eBook ISBN:  9780821876091 
Product Code:  CONM/24.E 
List Price:  $125.00 
MAA Member Price:  $112.50 
AMS Member Price:  $103.63 
eBook ISBN:  9780821876091 
Product Code:  CONM/24.E 
List Price:  $125.00 
MAA Member Price:  $112.50 
AMS Member Price:  $103.63 

Book DetailsContemporary MathematicsVolume: 24; 1983; 86 ppMSC: Primary 11; Secondary 18
These notes deal with a set of interrelated problems and results in algebraic number theory, in which there has been renewed activity in recent years. The underlying tool is the theory of the central extensions and, in most general terms, the underlying aim is to use class field theoretic methods to reach beyond Abelian extensions. One purpose of this book is to give an introductory survey, assuming the basic theorems of class field theory as mostly recalled in section 1 and giving a central role to the Tate cohomology groups \(\hat H{}^{1}\).
The principal aim is, however, to use the general theory as developed here, together with the special features of class field theory over \(\mathbf Q\), to derive some rather strong theorems of a very concrete nature, with \(\mathbf Q\) as base field. The specialization of the theory of central extensions to the base field \(\mathbf Q\) is shown to derive from an underlying principle of wide applicability. The author describes certain nonAbelian Galois groups over the rational field and their inertia subgroups, and uses this description to gain information on ideal class groups of absolutely Abelian fields, all in entirely rational terms. Precise and explicit arithmetic results are obtained, reaching far beyond anything available in the general theory.
The theory of the genus field, which is needed as background as well as being of independent interest, is presented in section 2. In section 3, the theory of central extension is developed. The special features over \({\mathbf Q}\) are pointed out throughout. Section 4 deals with Galois groups, and applications to class groups are considered in section 5. Finally, section 6 contains some remarks on the history and literature, but no completeness is attempted.

Table of Contents

Chapters

1. Background from Class Field Theory

2. The Genus Field and the Genus Group

3. Central Extensions

4. Maximal Quasicentral Extensions, Maximal $\ell $Extensions and Maximal Class Two Extensions

5. More on Class Groups

6. Some Remarks on History and Literature

Literature


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These notes deal with a set of interrelated problems and results in algebraic number theory, in which there has been renewed activity in recent years. The underlying tool is the theory of the central extensions and, in most general terms, the underlying aim is to use class field theoretic methods to reach beyond Abelian extensions. One purpose of this book is to give an introductory survey, assuming the basic theorems of class field theory as mostly recalled in section 1 and giving a central role to the Tate cohomology groups \(\hat H{}^{1}\).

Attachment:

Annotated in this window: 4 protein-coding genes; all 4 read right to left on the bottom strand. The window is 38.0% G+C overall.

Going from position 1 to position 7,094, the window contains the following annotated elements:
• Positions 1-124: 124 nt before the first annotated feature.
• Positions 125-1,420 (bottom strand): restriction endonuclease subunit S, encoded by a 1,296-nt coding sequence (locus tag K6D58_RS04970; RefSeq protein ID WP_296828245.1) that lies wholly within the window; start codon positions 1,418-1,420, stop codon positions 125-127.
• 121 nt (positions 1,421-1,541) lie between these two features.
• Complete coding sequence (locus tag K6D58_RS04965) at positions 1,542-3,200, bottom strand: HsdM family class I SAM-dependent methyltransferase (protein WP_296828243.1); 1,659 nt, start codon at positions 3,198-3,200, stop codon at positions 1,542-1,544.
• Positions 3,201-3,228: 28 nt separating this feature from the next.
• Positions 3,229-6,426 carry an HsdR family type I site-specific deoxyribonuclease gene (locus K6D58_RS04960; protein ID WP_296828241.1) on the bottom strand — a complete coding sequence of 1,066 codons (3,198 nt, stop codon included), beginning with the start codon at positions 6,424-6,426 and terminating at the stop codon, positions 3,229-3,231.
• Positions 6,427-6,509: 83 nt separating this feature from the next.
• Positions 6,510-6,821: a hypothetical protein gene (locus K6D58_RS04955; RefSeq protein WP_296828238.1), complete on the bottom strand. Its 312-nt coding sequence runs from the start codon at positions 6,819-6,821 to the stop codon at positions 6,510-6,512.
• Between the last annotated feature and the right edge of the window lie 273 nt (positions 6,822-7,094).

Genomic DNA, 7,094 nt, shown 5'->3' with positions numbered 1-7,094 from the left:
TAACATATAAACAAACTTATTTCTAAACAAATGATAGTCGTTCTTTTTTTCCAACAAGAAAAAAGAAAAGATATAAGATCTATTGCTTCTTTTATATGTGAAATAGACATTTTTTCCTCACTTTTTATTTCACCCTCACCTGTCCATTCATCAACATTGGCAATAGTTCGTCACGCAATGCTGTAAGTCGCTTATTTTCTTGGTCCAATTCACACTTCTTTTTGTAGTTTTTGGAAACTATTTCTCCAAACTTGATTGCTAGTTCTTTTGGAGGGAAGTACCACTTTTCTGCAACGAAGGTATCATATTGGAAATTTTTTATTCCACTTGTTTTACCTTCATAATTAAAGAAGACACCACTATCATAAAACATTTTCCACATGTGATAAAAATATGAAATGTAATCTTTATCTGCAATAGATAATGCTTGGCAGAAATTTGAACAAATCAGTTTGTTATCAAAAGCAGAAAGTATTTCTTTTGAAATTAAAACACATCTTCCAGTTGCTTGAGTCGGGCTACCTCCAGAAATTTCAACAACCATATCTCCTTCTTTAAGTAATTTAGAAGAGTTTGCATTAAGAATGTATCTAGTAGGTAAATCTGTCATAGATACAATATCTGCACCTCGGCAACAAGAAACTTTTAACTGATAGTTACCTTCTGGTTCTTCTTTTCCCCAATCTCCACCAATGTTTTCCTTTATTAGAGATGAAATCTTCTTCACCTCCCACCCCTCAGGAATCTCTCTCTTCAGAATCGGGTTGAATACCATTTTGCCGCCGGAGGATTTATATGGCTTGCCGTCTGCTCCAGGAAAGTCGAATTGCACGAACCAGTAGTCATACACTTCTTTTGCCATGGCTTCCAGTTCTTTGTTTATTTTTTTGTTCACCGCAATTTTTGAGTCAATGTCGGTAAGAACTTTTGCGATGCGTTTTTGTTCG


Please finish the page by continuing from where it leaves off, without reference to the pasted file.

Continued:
The principal aim is, however, to use the general theory as developed here, together with the special features of class field theory over \(\mathbf Q\), to derive some rather strong theorems of a very concrete nature, with \(\mathbf Q\) as base field. The specialization of the theory of central extensions to the base field \(\mathbf Q\) is shown to derive from an underlying principle of wide applicability. The author describes certain nonAbelian Galois groups over the rational field and their inertia subgroups, and uses this description to gain information on ideal class groups of absolutely Abelian fields, all in entirely rational terms. Precise and explicit arithmetic results are obtained, reaching far beyond anything available in the general theory.
The theory of the genus field, which is needed as background as well as being of independent interest, is presented in section 2. In section 3, the theory of central extension is developed. The special features over \({\mathbf Q}\) are pointed out throughout. Section 4 deals with Galois groups, and applications to class groups are considered in section 5. Finally, section 6 contains some remarks on the history and literature, but no completeness is attempted.

Chapters

1. Background from Class Field Theory

2. The Genus Field and the Genus Group

3. Central Extensions

4. Maximal Quasicentral Extensions, Maximal $\ell $Extensions and Maximal Class Two Extensions

5. More on Class Groups

6. Some Remarks on History and Literature

Literature